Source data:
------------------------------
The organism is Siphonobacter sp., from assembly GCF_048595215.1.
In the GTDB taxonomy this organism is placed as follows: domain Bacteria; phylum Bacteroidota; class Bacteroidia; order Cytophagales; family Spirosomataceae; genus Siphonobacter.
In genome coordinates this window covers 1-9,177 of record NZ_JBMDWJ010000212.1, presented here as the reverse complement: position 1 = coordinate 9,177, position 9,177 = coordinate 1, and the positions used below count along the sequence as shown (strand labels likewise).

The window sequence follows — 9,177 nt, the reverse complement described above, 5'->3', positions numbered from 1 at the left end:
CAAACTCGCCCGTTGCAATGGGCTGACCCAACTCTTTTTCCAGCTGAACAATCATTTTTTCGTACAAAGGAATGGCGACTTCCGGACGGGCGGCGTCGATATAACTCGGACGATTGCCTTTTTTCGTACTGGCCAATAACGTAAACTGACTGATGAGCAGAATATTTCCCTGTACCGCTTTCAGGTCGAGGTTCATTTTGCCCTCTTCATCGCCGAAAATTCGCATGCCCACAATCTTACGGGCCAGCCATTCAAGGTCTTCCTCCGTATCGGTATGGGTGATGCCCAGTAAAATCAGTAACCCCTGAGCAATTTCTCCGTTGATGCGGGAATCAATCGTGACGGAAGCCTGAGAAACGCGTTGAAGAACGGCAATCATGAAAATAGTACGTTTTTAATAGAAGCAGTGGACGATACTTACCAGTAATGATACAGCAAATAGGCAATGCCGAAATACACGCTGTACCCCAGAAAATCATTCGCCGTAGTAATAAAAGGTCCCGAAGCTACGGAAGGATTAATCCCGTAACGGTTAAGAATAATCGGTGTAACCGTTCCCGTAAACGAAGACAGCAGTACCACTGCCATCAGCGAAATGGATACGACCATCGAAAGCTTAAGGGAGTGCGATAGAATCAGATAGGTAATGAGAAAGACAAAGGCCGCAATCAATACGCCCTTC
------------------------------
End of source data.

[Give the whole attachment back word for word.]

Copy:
The organism is Siphonobacter sp., from assembly GCF_048595215.1.
In the GTDB taxonomy this organism is placed as follows: domain Bacteria; phylum Bacteroidota; class Bacteroidia; order Cytophagales; family Spirosomataceae; genus Siphonobacter.
In genome coordinates this window covers 1-9,177 of record NZ_JBMDWJ010000212.1, presented here as the reverse complement: position 1 = coordinate 9,177, position 9,177 = coordinate 1, and the positions used below count along the sequence as shown (strand labels likewise).

The window sequence follows — 9,177 nt, the reverse complement described above, 5'->3', positions numbered from 1 at the left end:
CAAACTCGCCCGTTGCAATGGGCTGACCCAACTCTTTTTCCAGCTGAACAATCATTTTTTCGTACAAAGGAATGGCGACTTCCGGACGGGCGGCGTCGATATAACTCGGACGATTGCCTTTTTTCGTACTGGCCAATAACGTAAACTGACTGATGAGCAGAATATTTCCCTGTACCGCTTTCAGGTCGAGGTTCATTTTGCCCTCTTCATCGCCGAAAATTCGCATGCCCACAATCTTACGGGCCAGCCATTCAAGGTCTTCCTCCGTATCGGTATGGGTGATGCCCAGTAAAATCAGTAACCCCTGAGCAATTTCTCCGTTGATGCGGGAATCAATCGTGACGGAAGCCTGAGAAACGCGTTGAAGAACGGCAATCATGAAAATAGTACGTTTTTAATAGAAGCAGTGGACGATACTTACCAGTAATGATACAGCAAATAGGCAATGCCGAAATACACGCTGTACCCCAGAAAATCATTCGCCGTAGTAATAAAAGGTCCCGAAGCTACGGAAGGATTAATCCCGTAACGGTTAAGAATAATCGGTGTAACCGTTCCCGTAAACGAAGACAGCAGTACCACTGCCATCAGCGAAATGGATACGACCATCGAAAGCTTAAGGGAGTGCGATAGAATCAGATAGGTAATGAGAAAGACAAAGGCCGCAATCAATACGCCCTTC